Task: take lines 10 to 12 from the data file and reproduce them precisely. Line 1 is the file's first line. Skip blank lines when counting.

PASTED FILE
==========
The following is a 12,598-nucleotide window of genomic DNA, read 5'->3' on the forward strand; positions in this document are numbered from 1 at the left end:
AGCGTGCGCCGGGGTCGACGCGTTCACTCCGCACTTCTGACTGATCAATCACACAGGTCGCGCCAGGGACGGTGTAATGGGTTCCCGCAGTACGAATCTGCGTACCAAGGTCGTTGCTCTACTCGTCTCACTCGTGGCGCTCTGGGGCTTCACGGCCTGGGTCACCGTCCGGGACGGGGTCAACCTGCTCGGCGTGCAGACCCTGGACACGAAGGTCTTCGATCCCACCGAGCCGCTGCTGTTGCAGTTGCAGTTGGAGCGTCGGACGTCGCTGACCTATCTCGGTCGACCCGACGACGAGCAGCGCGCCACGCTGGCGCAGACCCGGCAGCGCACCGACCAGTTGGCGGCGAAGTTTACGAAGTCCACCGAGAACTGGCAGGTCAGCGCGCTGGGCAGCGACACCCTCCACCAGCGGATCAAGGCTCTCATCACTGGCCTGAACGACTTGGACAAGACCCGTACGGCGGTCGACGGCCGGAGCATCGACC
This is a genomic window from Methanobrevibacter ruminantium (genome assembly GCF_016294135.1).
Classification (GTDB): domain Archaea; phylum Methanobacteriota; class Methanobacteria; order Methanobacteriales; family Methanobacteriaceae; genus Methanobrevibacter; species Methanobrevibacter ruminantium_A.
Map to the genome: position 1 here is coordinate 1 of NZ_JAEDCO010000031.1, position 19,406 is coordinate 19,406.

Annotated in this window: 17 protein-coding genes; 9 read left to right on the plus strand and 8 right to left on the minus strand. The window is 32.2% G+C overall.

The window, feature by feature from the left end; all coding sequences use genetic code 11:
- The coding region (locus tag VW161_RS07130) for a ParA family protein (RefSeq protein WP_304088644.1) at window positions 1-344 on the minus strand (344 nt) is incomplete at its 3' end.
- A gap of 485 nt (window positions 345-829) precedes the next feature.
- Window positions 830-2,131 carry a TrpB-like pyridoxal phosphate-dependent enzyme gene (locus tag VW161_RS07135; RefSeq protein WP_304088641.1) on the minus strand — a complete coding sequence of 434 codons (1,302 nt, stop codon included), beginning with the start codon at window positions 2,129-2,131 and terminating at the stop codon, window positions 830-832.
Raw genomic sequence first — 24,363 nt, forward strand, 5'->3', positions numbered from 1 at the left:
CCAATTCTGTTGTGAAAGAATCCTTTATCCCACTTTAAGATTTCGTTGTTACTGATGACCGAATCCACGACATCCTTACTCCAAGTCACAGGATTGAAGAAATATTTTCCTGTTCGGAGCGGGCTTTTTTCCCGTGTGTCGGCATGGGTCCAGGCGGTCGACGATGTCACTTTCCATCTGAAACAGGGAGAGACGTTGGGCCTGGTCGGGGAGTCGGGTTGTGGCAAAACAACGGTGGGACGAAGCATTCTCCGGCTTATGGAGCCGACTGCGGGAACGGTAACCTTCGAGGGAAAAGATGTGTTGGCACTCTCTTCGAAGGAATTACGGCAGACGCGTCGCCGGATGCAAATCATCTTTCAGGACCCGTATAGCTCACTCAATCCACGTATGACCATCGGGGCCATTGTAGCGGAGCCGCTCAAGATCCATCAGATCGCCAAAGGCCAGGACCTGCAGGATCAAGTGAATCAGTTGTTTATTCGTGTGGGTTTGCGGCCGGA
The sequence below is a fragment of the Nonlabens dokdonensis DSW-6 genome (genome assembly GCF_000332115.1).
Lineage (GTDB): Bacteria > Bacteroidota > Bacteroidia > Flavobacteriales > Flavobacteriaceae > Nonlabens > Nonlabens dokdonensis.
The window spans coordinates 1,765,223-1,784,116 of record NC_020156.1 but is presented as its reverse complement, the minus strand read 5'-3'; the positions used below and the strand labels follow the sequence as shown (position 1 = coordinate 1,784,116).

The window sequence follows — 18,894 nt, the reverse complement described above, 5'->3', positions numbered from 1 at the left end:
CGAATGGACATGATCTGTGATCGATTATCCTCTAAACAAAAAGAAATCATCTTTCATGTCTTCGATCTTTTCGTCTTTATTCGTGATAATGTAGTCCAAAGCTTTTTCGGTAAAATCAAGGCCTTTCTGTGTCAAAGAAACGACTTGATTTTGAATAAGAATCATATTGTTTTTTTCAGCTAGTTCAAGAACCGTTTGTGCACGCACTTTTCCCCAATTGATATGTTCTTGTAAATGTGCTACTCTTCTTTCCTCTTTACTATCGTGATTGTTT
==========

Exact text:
- Window positions 830-2,131 carry a TrpB-like pyridoxal phosphate-dependent enzyme gene (locus tag VW161_RS07135; RefSeq protein WP_304088641.1) on the minus strand — a complete coding sequence of 434 codons (1,302 nt, stop codon included), beginning with the start codon at window positions 2,129-2,131 and terminating at the stop codon, window positions 830-832.
Raw genomic sequence first — 24,363 nt, forward strand, 5'->3', positions numbered from 1 at the left:
CCAATTCTGTTGTGAAAGAATCCTTTATCCCACTTTAAGATTTCGTTGTTACTGATGACCGAATCCACGACATCCTTACTCCAAGTCACAGGATTGAAGAAATATTTTCCTGTTCGGAGCGGGCTTTTTTCCCGTGTGTCGGCATGGGTCCAGGCGGTCGACGATGTCACTTTCCATCTGAAACAGGGAGAGACGTTGGGCCTGGTCGGGGAGTCGGGTTGTGGCAAAACAACGGTGGGACGAAGCATTCTCCGGCTTATGGAGCCGACTGCGGGAACGGTAACCTTCGAGGGAAAAGATGTGTTGGCACTCTCTTCGAAGGAATTACGGCAGACGCGTCGCCGGATGCAAATCATCTTTCAGGACCCGTATAGCTCACTCAATCCACGTATGACCATCGGGGCCATTGTAGCGGAGCCGCTCAAGATCCATCAGATCGCCAAAGGCCAGGACCTGCAGGATCAAGTGAATCAGTTGTTTATTCGTGTGGGTTTGCGGCCGGA